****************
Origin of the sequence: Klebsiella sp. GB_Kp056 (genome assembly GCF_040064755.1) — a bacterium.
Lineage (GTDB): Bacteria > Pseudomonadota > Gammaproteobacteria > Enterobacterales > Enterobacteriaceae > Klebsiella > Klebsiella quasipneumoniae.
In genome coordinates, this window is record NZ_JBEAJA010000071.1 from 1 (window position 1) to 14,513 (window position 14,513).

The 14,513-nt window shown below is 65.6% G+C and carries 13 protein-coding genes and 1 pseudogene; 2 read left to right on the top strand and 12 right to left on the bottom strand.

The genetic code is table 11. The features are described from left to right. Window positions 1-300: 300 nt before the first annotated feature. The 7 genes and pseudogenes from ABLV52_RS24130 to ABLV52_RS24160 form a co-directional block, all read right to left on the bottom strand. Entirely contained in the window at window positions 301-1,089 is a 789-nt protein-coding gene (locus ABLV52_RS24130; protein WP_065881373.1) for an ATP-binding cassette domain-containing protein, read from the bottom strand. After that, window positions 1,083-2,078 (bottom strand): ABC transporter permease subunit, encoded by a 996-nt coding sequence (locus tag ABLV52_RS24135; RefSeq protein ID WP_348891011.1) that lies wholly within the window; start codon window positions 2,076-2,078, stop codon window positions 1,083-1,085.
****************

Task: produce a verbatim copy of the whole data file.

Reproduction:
Origin of the sequence: Klebsiella sp. GB_Kp056 (genome assembly GCF_040064755.1) — a bacterium.
Lineage (GTDB): Bacteria > Pseudomonadota > Gammaproteobacteria > Enterobacterales > Enterobacteriaceae > Klebsiella > Klebsiella quasipneumoniae.
In genome coordinates, this window is record NZ_JBEAJA010000071.1 from 1 (window position 1) to 14,513 (window position 14,513).

The 14,513-nt window shown below is 65.6% G+C and carries 13 protein-coding genes and 1 pseudogene; 2 read left to right on the top strand and 12 right to left on the bottom strand.

The genetic code is table 11. The features are described from left to right. Window positions 1-300: 300 nt before the first annotated feature. The 7 genes and pseudogenes from ABLV52_RS24130 to ABLV52_RS24160 form a co-directional block, all read right to left on the bottom strand. Entirely contained in the window at window positions 301-1,089 is a 789-nt protein-coding gene (locus ABLV52_RS24130; protein WP_065881373.1) for an ATP-binding cassette domain-containing protein, read from the bottom strand. After that, window positions 1,083-2,078 (bottom strand): ABC transporter permease subunit, encoded by a 996-nt coding sequence (locus tag ABLV52_RS24135; RefSeq protein ID WP_348891011.1) that lies wholly within the window; start codon window positions 2,076-2,078, stop codon window positions 1,083-1,085.